How can the Riksdag’s Finance Committee and others assess whether or not the Riksbank fulfills its price-stability objective? Especially since this is made difficult since the Riksbank does not have perfect control over the inflation rate and the inflation rate cannot always be exactly on the target. But it can indeed be done, by comparing average inflation over a longer period with the inflation target, and by also comparing with target fulfilment in other countries with inflation targets to judge what is possible. Continue reading
Guest at Ekonomiklubben, Access TV, 9 pm, Thursday, October 24, 2013 (in Swedish). See the program.
New Ekonomistas post (in Swedish). Here is an English translation:
As is well known, the Riksbank justifies its tight monetary policy and resulting low inflation and high unemployment with the argument that the policy is needed in order to limit household debt and reduce debt growth. But the Riksbank itself, via the inflation rate, strongly affects real debt growth. By keeping inflation below target, the Riksbank actually significantly increases real debt and real debt growth. As we all know, one can debate whether household debt is a problem in Sweden or not. However, if there is debt problem, the Riksbank is making the problem worse by undershooting the inflation target. And regardless of whether or not there is a debt problem, the Riksbank is, with it s current policy, making the situation worse for Swedish borrowers and better for Swedish banks. Continue reading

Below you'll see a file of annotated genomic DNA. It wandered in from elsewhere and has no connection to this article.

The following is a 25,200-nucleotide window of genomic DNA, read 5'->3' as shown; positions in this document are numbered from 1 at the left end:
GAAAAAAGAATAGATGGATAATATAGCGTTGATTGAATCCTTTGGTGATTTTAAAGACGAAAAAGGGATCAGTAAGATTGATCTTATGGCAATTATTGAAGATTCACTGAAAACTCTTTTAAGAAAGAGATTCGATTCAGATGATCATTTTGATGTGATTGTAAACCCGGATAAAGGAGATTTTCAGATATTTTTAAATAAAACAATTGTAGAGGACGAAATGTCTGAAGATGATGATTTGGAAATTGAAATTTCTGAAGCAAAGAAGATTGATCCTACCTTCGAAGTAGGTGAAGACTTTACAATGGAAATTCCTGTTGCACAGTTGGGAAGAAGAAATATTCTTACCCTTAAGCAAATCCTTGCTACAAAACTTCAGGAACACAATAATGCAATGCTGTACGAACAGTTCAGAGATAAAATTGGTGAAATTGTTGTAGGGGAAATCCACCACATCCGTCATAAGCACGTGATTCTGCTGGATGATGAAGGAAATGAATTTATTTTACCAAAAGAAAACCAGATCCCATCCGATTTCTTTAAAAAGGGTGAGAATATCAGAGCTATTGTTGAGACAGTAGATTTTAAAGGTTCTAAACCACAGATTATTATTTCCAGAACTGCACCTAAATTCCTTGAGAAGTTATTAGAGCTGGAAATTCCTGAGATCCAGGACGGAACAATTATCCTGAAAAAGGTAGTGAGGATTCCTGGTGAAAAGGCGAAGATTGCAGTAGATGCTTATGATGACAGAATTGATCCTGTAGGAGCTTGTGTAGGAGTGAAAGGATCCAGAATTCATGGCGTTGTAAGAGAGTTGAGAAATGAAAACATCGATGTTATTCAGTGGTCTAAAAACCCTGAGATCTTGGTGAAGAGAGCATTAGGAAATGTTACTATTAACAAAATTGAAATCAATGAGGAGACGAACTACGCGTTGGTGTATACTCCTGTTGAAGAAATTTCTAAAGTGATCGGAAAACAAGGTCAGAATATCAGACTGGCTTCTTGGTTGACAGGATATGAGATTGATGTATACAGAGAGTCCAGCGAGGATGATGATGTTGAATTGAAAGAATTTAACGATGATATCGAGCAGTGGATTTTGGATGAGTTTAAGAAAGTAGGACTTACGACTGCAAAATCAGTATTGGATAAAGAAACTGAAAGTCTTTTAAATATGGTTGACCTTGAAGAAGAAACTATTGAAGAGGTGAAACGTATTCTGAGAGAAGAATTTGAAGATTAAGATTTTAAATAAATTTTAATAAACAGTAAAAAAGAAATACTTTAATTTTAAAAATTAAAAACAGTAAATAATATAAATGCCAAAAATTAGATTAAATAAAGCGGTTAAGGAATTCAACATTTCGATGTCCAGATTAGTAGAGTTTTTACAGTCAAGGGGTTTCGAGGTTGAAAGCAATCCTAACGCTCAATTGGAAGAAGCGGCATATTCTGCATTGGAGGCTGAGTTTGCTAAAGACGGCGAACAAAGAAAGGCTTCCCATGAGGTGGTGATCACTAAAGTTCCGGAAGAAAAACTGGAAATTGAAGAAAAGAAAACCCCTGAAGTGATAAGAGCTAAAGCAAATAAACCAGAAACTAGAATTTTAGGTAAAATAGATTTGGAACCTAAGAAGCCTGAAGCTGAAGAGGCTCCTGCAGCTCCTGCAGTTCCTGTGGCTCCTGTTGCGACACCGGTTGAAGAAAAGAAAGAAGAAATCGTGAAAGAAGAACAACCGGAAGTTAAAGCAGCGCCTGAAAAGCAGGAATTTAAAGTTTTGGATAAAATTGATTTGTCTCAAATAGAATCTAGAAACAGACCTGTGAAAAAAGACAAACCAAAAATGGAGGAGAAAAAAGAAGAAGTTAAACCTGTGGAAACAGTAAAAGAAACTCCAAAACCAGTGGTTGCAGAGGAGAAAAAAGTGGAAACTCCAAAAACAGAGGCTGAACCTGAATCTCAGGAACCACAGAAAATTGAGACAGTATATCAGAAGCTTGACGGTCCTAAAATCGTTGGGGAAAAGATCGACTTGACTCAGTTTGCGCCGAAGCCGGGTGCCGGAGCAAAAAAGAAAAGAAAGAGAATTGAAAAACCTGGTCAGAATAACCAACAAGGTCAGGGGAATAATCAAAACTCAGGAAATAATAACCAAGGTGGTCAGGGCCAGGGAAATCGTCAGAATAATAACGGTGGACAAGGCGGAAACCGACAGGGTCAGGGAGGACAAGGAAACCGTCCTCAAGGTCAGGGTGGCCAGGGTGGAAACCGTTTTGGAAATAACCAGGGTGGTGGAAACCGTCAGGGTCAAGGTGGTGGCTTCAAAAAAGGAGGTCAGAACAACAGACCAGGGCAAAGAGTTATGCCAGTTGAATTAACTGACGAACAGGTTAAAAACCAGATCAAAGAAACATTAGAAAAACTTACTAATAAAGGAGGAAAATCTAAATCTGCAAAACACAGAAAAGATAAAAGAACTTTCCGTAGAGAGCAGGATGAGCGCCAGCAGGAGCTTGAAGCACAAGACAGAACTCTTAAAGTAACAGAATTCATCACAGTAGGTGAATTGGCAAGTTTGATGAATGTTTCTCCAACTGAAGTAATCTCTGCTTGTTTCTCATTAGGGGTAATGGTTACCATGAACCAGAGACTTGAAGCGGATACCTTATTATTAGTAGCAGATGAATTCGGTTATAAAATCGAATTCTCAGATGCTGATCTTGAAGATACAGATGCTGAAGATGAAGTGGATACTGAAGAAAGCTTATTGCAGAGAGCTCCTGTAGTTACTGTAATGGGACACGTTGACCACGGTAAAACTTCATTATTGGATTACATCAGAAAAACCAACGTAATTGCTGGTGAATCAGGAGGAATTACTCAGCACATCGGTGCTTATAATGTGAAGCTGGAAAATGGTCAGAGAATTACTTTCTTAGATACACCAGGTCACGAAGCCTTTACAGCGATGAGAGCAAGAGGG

Leaning-against-the-wind monetary policy may lead to a Fisherian debt deflation, since it may lower prices below the anticipated level and therefore raise real debt above what was anticipated. This is what the Riksbank has done by keeping average inflation significantly below the inflation target for a long period. This has caused household real debt to be substantially higher than it would have been if inflation had been on target. Link to Vox column.
New Ekonomistas post (in Swedish). Here is an English translation.
There is a lot of talk about housing prices in Sweden. As Jesper Hansson has noted in an Ekonomistas post recently (the post is in Swedish), the news becomes misleading if it reports housing-price growth that neglects the seasonal pattern and seasonal adjustment. It is also common to show graphs of nominal housing prices that give a misleading impression. Graphs of real housing prices and housing prices in relation to disposable income give a more balanced impression. Continue reading
Comments on Justin Y. Lin, Against the Consensus, SNS, October 7, 2013.